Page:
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TEDxDayton was launched in 2013, and is led by local volunteers who gather talented storytellers to inspire attendees. Last year, one of the speakers that made the cut was local accountant Estelle Gibson, who is currently a CPA for the City of Kettering Finance Department. She is also our Daytonian of the Week.
Gibson's frank discussion about the importance of financial literacy and independence was so impressive that it was elevated to the highly regarded and extremely popular TED.com website. To date, her TED Talk has already racked up over 800,000 views in the first several days since its release.
Gibson has always been drawn to public speaking. Self described as a lifelong performer, in more recent years she started acting in community theater and participating in Toastmasters, a nonprofit educational organization that helps people become more confident speakers.
After attending TEDxDayton for a few years, Gibson decided to submit an application to be a speaker herself in the spring of 2019. After being selected by the TEDx committee, she worked on honing her speech and delivered it live last October at the Victoria Theatre.
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Gibson’s topic, financial dependence, is something she’s learned a lot about in her nearly 40-year career as a professional CPA. She’s also observed in her personal interactions that people from all walks of life are constantly worried about money. “The rich are fearful about holding onto their wealth, and the poor are fearful of not having enough,” she told us.
She found that although many people have these emotional issues around money, they don’t want to talk about it either. Discussing finances has been a cultural taboo for some time. For those with money, the secrecy stems from not wanting to brag as well as security concerns. For those with low wealth, there is a sense of shame that keeps people from opening up.
What really inspired Gibson to speak about these issues was her own recovery from financial dependence. During her marriage, she had become dependent on her husband. When they divorced, she had to go through the process of rebuilding her life and finances.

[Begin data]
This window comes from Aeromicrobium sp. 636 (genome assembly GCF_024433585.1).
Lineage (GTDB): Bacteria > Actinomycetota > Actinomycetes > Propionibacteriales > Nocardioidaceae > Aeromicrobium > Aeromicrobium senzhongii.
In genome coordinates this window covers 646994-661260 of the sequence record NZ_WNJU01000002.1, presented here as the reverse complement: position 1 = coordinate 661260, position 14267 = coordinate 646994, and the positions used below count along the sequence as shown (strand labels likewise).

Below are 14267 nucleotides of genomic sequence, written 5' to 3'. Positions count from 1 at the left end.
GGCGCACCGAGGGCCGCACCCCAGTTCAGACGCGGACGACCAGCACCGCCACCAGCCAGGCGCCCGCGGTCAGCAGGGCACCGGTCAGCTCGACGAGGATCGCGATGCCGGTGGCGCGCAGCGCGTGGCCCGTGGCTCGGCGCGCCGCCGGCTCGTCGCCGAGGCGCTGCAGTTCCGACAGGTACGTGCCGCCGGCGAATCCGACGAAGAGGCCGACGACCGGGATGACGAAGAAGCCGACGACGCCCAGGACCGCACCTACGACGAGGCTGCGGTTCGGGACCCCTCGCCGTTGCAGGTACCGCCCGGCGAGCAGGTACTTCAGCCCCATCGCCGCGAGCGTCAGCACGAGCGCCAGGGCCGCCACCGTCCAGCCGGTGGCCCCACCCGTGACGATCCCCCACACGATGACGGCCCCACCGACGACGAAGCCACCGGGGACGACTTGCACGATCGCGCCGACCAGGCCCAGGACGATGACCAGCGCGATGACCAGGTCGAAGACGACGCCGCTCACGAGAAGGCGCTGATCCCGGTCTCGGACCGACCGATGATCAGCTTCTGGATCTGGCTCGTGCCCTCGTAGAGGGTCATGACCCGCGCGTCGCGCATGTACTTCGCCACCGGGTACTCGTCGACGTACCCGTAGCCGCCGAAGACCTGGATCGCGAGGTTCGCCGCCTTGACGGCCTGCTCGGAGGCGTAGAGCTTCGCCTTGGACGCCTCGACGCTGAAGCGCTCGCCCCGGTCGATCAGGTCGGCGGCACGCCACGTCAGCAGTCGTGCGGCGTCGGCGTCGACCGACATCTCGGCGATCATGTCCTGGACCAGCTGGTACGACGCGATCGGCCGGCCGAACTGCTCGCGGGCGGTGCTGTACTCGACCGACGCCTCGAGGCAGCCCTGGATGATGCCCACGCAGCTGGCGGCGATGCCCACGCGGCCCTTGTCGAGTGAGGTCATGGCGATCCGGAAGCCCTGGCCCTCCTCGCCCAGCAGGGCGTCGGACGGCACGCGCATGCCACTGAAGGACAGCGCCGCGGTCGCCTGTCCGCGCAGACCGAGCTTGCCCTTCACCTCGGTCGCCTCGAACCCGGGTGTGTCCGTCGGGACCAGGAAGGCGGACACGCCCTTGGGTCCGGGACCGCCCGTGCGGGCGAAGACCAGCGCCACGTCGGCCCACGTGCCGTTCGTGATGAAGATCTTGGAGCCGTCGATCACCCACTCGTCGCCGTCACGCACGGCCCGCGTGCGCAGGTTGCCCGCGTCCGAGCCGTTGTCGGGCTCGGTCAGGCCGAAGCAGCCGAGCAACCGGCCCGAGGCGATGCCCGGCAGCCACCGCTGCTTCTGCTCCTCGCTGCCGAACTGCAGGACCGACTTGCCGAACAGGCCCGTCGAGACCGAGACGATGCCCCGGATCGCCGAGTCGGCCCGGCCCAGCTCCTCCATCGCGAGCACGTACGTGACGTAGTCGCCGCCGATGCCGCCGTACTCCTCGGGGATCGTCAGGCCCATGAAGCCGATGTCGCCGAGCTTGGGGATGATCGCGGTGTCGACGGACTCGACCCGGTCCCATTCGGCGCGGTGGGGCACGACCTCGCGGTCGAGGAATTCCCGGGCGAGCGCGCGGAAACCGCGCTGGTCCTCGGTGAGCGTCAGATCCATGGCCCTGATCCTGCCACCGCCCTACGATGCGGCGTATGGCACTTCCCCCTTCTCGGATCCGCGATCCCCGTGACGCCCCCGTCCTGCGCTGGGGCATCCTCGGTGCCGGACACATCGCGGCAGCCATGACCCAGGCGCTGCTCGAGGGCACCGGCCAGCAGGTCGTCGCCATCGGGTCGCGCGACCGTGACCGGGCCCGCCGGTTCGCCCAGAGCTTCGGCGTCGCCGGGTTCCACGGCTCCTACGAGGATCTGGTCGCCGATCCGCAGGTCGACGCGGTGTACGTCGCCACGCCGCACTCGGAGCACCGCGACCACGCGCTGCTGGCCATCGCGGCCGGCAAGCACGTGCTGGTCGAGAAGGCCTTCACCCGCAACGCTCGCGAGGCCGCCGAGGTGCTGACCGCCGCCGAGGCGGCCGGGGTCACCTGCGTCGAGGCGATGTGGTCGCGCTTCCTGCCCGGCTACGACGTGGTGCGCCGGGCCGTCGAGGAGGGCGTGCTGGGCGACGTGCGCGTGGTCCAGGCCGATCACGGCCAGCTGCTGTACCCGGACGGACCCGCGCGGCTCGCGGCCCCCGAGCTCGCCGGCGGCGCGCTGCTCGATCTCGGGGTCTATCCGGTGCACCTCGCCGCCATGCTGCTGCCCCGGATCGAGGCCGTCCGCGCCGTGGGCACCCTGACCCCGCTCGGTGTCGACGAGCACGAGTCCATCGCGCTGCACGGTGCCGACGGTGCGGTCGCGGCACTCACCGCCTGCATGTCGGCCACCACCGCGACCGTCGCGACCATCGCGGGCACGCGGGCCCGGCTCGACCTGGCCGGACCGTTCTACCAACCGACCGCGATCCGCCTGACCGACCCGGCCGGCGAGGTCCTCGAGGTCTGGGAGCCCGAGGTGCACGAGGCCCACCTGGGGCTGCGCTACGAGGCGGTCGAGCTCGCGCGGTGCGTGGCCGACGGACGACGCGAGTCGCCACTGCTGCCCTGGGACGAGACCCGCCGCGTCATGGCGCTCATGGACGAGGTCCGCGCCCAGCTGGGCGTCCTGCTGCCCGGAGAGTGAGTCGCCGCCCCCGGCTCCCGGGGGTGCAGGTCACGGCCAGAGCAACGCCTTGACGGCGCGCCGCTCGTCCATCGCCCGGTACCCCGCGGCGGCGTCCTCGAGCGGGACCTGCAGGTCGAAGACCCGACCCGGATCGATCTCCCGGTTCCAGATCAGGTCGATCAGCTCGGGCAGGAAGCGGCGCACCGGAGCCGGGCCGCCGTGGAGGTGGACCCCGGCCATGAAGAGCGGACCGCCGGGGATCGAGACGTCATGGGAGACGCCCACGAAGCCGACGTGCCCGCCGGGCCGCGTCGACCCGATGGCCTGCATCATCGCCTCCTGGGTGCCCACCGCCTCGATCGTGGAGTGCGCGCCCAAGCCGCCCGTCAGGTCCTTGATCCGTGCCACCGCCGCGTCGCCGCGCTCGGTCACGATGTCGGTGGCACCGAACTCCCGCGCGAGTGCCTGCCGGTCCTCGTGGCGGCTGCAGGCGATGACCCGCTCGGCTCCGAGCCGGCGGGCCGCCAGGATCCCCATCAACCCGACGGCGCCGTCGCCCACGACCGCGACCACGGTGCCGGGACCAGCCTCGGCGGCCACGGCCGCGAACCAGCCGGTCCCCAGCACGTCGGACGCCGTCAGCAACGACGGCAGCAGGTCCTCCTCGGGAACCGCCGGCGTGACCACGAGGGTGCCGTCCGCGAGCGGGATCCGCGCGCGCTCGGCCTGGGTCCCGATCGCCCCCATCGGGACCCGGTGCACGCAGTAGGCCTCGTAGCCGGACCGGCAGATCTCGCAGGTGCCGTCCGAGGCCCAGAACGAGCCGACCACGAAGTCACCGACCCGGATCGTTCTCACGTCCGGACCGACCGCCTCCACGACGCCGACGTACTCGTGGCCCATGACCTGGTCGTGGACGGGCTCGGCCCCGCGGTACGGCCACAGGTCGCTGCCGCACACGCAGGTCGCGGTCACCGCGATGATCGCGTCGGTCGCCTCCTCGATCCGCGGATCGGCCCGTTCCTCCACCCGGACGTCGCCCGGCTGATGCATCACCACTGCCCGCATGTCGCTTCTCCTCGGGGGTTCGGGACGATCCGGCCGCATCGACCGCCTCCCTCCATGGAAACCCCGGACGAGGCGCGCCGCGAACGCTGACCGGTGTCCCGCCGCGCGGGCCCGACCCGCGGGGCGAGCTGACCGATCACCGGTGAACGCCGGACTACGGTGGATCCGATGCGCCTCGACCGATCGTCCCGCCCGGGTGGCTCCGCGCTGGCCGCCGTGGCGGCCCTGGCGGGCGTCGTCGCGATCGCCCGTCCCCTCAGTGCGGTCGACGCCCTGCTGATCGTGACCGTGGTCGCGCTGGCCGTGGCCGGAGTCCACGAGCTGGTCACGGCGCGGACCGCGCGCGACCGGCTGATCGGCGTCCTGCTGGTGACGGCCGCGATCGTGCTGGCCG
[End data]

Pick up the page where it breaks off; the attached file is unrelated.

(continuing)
In her TED Talk, Gibson discusses how giving up control of your finances — voluntarily or otherwise — can leave you powerless and, in some cases, confined to a cycle of abuse. She offers actionable advice to empower others who desire the freedom that comes with being responsible for your own money.
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Raising awareness about financial abuse was one of the goals of Gibson's talk, as it's one of the most common forms of abuse. She's a champion of All State Foundation's signature program to teach financial empowerment (formerly referred to as the purple purse program), which helps financial abuse victims that feel trapped, make a plan to get out.
Gibson’s advice to anyone struggling with their finances is to get financially literate. “If you can’t manage $10, you can’t manage $10 million,” she explained. “That’s why people lose money when they win the lottery. It’s a lack of financial literacy.”
To get started, Gibson recommends checking out the National Financial Educator's Council, where she serves as one of the educators. She also recommends going to your bank or financial institution. Most offer free programs that teach financial literacy. If you're a high school student, the state of Ohio requires that financial literacy is offered as an elective, so take advantage of that class.
Gibson hopes that her talk will not only inspire people to start learning about money and talking about money, too. “We need to have conversations and support each other, especially right now because people are so stressed” she told us.
Dealing with the emotions and underlying issues around finances is an important follow-up step after learning the basics about money. “It’s important for people to remember they’re not alone,” she continued. “Share your story! It opens the door to taking action. For someone living with debt, once they share their story, it frees them to take that next step.”
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Gibson’s practical and important message is being heard by hundreds of thousands of people, and it all started right here in Dayton. She described the TEDxDayton process as “amazing” and one she recommends to others.
“It’s a journey. Some people have a fear of speaking, but that was not my issue,” she explained. “It was scary because I was telling such a personal story. Each speaker has some obstacle they have to get over. The mentors support you through those obstacles, and help hone your idea into an amazing talk. There’s an incredible amount of work that happens behind the scenes.”
Gibson's full talk can be found on TED.com here or directly below. You can learn more about Estelle's financial coaching work at journey-to-freedom.com